The Process:

To inform her decision, DeVos met with survivors and advocates, university representatives and attorneys, and students who had been falsely accused of assault. In the coming months, US ED intends to engage in rulemaking on how it will address complaints of sexual misconduct made under Title IX. US ED will solicit comments from stakeholders and the public during the rulemaking process.

Learn More:

Be a Part of the Process:

  • Make Your Voice Heard:
    Keep an eye on the Federal Register and prepare to make a comment to US ED regarding changes to Title IX regulations. We will provide additional background on what is at stake and a sample comment letter in the coming weeks.

What Else is Happening in Our Network?

    • The Council of Chief State School Officers (CCSSO) is hosting a panel discussion on October 2nd in Washington DC (2-3:30 PM ET, Hart Senate Office Building, Room 216) on “States Leading in the Age of ESSA.”  The panel will feature state education leaders talking about how they plan to take advantage of the new flexibility in the law and the challenges they are facing in implementation. RSVP here.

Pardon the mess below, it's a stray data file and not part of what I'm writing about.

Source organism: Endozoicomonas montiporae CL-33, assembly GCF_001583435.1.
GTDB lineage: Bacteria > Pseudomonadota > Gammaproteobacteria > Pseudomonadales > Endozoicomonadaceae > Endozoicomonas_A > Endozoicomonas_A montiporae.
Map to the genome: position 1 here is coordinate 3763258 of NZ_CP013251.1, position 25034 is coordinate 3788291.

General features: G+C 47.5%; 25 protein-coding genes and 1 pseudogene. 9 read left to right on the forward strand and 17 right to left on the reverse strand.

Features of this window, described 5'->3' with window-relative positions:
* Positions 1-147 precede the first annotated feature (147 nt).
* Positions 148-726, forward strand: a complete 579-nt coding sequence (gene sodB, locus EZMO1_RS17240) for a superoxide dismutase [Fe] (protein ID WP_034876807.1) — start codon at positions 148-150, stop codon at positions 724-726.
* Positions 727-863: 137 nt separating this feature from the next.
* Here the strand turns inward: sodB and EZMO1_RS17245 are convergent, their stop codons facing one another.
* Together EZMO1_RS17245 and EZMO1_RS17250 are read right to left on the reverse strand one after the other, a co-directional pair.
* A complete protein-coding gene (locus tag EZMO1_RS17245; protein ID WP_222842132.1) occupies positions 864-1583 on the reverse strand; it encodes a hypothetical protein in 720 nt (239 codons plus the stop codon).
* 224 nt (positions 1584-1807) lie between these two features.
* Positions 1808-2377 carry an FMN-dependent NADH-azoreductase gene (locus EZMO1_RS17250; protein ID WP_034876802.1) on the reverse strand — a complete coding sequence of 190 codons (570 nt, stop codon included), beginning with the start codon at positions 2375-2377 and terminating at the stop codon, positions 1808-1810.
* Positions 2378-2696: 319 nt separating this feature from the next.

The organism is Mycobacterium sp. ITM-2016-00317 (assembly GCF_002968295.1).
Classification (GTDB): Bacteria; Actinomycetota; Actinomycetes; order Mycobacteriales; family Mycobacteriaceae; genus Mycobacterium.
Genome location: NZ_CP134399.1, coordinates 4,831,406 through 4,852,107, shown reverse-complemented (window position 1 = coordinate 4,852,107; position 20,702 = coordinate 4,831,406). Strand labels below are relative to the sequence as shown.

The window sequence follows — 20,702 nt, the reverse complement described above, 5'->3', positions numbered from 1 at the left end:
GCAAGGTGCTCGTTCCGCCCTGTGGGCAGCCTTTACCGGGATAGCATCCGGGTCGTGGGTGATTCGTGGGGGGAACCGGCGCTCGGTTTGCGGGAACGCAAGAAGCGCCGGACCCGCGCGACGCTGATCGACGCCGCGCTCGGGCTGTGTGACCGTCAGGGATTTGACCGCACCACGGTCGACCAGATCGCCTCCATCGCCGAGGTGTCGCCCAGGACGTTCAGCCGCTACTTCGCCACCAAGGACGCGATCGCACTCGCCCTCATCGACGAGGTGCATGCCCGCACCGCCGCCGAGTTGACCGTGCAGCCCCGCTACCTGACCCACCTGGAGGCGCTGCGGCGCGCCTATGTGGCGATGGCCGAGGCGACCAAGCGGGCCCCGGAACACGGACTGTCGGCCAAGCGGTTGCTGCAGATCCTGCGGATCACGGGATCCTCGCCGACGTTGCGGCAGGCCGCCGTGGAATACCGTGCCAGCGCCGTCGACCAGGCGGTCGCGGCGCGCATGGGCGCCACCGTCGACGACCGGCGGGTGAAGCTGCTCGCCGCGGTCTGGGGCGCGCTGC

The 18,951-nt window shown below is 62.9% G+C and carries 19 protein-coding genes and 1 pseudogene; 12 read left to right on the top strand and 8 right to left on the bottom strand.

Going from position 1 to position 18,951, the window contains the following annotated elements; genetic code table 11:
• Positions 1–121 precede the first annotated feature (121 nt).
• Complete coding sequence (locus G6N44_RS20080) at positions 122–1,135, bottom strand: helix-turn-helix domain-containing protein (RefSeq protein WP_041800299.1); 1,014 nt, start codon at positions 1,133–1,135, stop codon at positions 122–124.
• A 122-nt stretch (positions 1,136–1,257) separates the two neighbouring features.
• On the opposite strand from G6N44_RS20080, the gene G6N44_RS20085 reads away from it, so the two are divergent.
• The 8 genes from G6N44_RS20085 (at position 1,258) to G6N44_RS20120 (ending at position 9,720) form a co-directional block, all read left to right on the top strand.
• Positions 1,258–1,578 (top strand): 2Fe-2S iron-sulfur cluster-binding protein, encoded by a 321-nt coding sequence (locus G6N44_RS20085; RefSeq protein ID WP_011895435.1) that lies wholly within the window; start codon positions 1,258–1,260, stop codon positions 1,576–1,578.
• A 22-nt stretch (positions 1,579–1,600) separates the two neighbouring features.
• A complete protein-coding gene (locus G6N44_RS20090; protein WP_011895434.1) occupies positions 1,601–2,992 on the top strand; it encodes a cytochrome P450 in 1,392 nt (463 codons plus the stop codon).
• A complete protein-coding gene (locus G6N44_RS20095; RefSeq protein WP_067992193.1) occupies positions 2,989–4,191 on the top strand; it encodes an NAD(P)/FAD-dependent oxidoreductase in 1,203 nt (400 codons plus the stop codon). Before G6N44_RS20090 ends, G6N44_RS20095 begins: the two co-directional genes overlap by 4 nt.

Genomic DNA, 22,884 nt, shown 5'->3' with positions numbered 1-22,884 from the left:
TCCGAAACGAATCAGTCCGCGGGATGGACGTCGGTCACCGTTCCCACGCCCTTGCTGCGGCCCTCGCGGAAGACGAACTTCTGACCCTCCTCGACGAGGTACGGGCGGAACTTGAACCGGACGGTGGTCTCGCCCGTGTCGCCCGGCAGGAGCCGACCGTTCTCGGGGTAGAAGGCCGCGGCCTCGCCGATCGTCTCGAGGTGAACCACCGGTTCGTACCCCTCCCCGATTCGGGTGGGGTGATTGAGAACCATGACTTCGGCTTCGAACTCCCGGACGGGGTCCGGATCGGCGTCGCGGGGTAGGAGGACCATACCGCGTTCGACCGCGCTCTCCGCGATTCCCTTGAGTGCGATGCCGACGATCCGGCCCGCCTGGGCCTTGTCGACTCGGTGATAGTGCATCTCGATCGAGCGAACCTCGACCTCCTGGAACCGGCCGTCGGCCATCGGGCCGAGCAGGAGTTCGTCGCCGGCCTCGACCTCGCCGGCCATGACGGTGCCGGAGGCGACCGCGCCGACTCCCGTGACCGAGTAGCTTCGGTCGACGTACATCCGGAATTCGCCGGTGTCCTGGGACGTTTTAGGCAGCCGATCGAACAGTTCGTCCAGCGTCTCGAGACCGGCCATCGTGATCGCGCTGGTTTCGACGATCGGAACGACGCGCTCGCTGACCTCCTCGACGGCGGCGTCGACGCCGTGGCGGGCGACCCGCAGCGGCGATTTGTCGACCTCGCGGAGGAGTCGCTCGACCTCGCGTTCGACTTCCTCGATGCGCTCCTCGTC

• The Fordham Institute is moderating a discussion of state superintendents and education advocates—The ESSA Achievement Challenge, October 3, 3-6 PM ET in Washington DC. The panel will focus on identifying states with strong ESSA plans and distinct approaches to implementation. Register or tune in for the webcast here.
    • Senator Martin Heinrich (D-NM), ranking member of the US Congress Joint Economic Committee, published a brief examining the importance of a comprehensive system of early learning and care. The brief outlines key challenges, provides a 2017 data snapshot of how each state is doing in providing access to high-quality programs, and offers principles for universal, high-quality, Pre-K. (September 17, 2017)
    • Check out the Alliance for Excellent Education’s September 25th Federal Flash, which covers a letter from two top Democrats to US ED regarding US ED’s review of state ESSA plans, and the recent Senate confirmation hearing for Carlos Muñiz, President Trump’s nominee to serve as General Counsel at US ED.
    • The September issue of the Standard, a journal of the National Association of School Boards of Education (NASBE), is wholly focused on states’ ESSA plans, including keeping equity at the core of implementation. This month, Molly Mauer, director of Partners for, writes about how local districts can learn from promising practices at the state level as they develop their own stakeholder engagement plans.